All of this great writing would fall flat however if it were not being presented by a great actor. With something as audacious as a one-man show, the last thing you’d expect an actor to do is to take back seat to the story, but that is exactly what Peter Robel does in this performance. During the course of what must be an exhausting show, Peter Robel never once stops to let you see him working. His acting textbook pure; it’s as if Uta Hagen came down from heaven and instructed him in great storytelling. Since I assume she didn’t, a lot of credit probably goes to co-directors Peter Marston Sullivan and Stephen M Genovese.

The play works so well because even though Peter Robel’s performance is as amazing as watching a marathon runner pushing himself past normal human capacity for endurance, each choice that is made ultimately serves the play. The reason that this one-man show isn’t embarrassing is that it’s a great story, told by smart people. Every mind that went into this production, from Doug Wright to John Zuiker, who designed lovely and elegant set was focused on telling a simply and well-crafted story. This is a production that proves that when integrity is in the intentions, wonderful theater can be achieved.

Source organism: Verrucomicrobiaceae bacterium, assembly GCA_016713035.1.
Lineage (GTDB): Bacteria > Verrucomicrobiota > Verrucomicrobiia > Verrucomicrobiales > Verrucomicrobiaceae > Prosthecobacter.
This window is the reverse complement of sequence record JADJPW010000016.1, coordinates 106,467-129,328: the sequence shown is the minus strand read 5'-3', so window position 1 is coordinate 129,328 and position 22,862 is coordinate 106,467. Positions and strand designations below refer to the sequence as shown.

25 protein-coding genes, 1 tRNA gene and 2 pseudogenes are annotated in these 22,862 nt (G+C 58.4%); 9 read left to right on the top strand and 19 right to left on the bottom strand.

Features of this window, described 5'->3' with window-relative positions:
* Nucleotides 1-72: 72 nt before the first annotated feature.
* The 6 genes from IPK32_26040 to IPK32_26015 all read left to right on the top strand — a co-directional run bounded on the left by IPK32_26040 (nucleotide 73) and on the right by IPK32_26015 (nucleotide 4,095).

Rating: ★★★★

San Diego mayor to join cast of “The Laramie Project”

San Diego’s Republican mayor Jerry Sanders, who endorsed marriage equality in support of his lesbian daughter in 2007, will join the cast of the San Diego reading of The Laramie Project: 10 Years Later, to be performed October 12 at the La Jolla Playhouse.

JERRY SANDERS SAN DIEGO X390 (GETTY) | ADVOCATE.COM

Per La Jolla Playhouse, “the reading will be helmed by acclaimed director Darko Tresnjak. In addition to the mayor, the cast includes Doug Wright, Pulitzer Prize-winner and adapter/director of the Playhouse’s upcoming production of Creditors, San Diego Rep Artistic Director Sam Woodhouse, as well as the acclaimed actors Mare Winningham, Robert Foxworth, Amanda Naughton, James Newcomb, Stark Sands, T. Ryder Smith, James Sutorius, among many others.”

More hereby Julie Bolcer

Northlight Theatre announces 2008/09 season

 

Northlight  Theatre 2008/09 Season

 

Doctor Jekyll & Mr. Hyde

Adapted by Jeffrey Hatcher

Based on the novella by Robert Louis Stevenson

Directed by Jessica Thebus

What happened the night that Henry Jekyll died? Against the backdrop of Victorian London, the respected doctor has begun to display alarmingly erratic behavior toward his friends.  At the wsame time, a mysterious figure haunts the city’s streets under the cloak of the London fog.  This fiendishly clever and theatrically innovative new adaptation of Robert Louis Stevenson’s classic tale is a smart, psychological thriller that delights in revealing the many faces of Edward Hyde.